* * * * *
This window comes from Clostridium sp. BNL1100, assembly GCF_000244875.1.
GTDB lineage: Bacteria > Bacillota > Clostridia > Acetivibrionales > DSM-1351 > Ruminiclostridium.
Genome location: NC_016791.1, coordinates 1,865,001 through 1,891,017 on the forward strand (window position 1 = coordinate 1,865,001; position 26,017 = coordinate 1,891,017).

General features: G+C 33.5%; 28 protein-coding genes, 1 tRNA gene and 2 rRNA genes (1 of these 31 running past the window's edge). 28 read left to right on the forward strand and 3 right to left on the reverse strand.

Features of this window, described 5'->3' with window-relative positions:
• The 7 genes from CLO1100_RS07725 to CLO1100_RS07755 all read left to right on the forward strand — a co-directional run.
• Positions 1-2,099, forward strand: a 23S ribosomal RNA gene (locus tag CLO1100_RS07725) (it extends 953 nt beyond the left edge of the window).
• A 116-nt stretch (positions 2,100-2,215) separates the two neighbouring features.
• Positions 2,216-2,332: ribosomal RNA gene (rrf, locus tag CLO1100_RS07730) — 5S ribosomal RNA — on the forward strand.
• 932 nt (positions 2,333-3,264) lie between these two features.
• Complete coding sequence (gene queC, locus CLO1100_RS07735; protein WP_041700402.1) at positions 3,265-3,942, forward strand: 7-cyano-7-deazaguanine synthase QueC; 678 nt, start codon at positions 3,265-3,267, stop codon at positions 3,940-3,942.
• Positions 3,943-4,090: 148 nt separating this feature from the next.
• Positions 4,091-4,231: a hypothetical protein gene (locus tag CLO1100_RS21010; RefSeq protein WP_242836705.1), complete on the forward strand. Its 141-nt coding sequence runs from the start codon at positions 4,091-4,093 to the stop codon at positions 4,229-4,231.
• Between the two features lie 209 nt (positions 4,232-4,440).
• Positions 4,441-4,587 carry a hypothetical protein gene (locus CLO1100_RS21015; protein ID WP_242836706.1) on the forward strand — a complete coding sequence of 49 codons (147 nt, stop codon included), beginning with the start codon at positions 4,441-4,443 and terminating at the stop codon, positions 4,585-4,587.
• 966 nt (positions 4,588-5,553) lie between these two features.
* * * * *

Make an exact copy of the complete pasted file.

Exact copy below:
This window comes from Clostridium sp. BNL1100, assembly GCF_000244875.1.
GTDB lineage: Bacteria > Bacillota > Clostridia > Acetivibrionales > DSM-1351 > Ruminiclostridium.
Genome location: NC_016791.1, coordinates 1,865,001 through 1,891,017 on the forward strand (window position 1 = coordinate 1,865,001; position 26,017 = coordinate 1,891,017).

General features: G+C 33.5%; 28 protein-coding genes, 1 tRNA gene and 2 rRNA genes (1 of these 31 running past the window's edge). 28 read left to right on the forward strand and 3 right to left on the reverse strand.

Features of this window, described 5'->3' with window-relative positions:
• The 7 genes from CLO1100_RS07725 to CLO1100_RS07755 all read left to right on the forward strand — a co-directional run.
• Positions 1-2,099, forward strand: a 23S ribosomal RNA gene (locus tag CLO1100_RS07725) (it extends 953 nt beyond the left edge of the window).
• A 116-nt stretch (positions 2,100-2,215) separates the two neighbouring features.
• Positions 2,216-2,332: ribosomal RNA gene (rrf, locus tag CLO1100_RS07730) — 5S ribosomal RNA — on the forward strand.
• 932 nt (positions 2,333-3,264) lie between these two features.
• Complete coding sequence (gene queC, locus CLO1100_RS07735; protein WP_041700402.1) at positions 3,265-3,942, forward strand: 7-cyano-7-deazaguanine synthase QueC; 678 nt, start codon at positions 3,265-3,267, stop codon at positions 3,940-3,942.
• Positions 3,943-4,090: 148 nt separating this feature from the next.
• Positions 4,091-4,231: a hypothetical protein gene (locus tag CLO1100_RS21010; RefSeq protein WP_242836705.1), complete on the forward strand. Its 141-nt coding sequence runs from the start codon at positions 4,091-4,093 to the stop codon at positions 4,229-4,231.
• Between the two features lie 209 nt (positions 4,232-4,440).
• Positions 4,441-4,587 carry a hypothetical protein gene (locus CLO1100_RS21015; protein ID WP_242836706.1) on the forward strand — a complete coding sequence of 49 codons (147 nt, stop codon included), beginning with the start codon at positions 4,441-4,443 and terminating at the stop codon, positions 4,585-4,587.
• 966 nt (positions 4,588-5,553) lie between these two features.